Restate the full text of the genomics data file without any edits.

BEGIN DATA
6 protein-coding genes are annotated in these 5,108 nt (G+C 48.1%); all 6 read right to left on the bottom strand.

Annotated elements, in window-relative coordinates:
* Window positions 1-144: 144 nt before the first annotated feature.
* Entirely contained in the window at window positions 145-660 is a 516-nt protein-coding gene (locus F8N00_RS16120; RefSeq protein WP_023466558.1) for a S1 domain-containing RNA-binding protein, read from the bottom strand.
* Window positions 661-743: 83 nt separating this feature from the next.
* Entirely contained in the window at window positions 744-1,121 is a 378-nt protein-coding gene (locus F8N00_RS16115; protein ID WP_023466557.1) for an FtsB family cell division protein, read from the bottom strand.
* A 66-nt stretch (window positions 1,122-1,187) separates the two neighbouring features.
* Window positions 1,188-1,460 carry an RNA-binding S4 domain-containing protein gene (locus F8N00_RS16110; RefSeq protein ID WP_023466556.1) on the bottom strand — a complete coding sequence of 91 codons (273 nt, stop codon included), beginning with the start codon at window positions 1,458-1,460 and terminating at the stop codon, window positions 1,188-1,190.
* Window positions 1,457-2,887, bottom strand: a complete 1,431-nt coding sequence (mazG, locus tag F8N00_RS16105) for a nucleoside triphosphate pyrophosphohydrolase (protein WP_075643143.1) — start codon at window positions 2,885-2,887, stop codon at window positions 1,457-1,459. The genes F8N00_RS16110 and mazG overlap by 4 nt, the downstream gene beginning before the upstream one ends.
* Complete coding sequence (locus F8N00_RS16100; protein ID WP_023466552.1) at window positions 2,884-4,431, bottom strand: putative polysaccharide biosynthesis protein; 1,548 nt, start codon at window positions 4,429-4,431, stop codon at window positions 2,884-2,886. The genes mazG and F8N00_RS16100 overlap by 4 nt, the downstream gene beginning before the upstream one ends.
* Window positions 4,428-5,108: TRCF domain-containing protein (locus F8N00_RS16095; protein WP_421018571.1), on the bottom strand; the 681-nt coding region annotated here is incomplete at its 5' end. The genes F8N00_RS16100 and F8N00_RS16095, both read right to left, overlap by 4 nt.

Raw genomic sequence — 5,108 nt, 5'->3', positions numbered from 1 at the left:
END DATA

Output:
6 protein-coding genes are annotated in these 5,108 nt (G+C 48.1%); all 6 read right to left on the bottom strand.

Annotated elements, in window-relative coordinates:
* Window positions 1-144: 144 nt before the first annotated feature.
* Entirely contained in the window at window positions 145-660 is a 516-nt protein-coding gene (locus F8N00_RS16120; RefSeq protein WP_023466558.1) for a S1 domain-containing RNA-binding protein, read from the bottom strand.
* Window positions 661-743: 83 nt separating this feature from the next.
* Entirely contained in the window at window positions 744-1,121 is a 378-nt protein-coding gene (locus F8N00_RS16115; protein ID WP_023466557.1) for an FtsB family cell division protein, read from the bottom strand.
* A 66-nt stretch (window positions 1,122-1,187) separates the two neighbouring features.
* Window positions 1,188-1,460 carry an RNA-binding S4 domain-containing protein gene (locus F8N00_RS16110; RefSeq protein ID WP_023466556.1) on the bottom strand — a complete coding sequence of 91 codons (273 nt, stop codon included), beginning with the start codon at window positions 1,458-1,460 and terminating at the stop codon, window positions 1,188-1,190.
* Window positions 1,457-2,887, bottom strand: a complete 1,431-nt coding sequence (mazG, locus tag F8N00_RS16105) for a nucleoside triphosphate pyrophosphohydrolase (protein WP_075643143.1) — start codon at window positions 2,885-2,887, stop codon at window positions 1,457-1,459. The genes F8N00_RS16110 and mazG overlap by 4 nt, the downstream gene beginning before the upstream one ends.
* Complete coding sequence (locus F8N00_RS16100; protein ID WP_023466552.1) at window positions 2,884-4,431, bottom strand: putative polysaccharide biosynthesis protein; 1,548 nt, start codon at window positions 4,429-4,431, stop codon at window positions 2,884-2,886. The genes mazG and F8N00_RS16100 overlap by 4 nt, the downstream gene beginning before the upstream one ends.
* Window positions 4,428-5,108: TRCF domain-containing protein (locus F8N00_RS16095; protein WP_421018571.1), on the bottom strand; the 681-nt coding region annotated here is incomplete at its 5' end. The genes F8N00_RS16100 and F8N00_RS16095, both read right to left, overlap by 4 nt.

Raw genomic sequence — 5,108 nt, 5'->3', positions numbered from 1 at the left: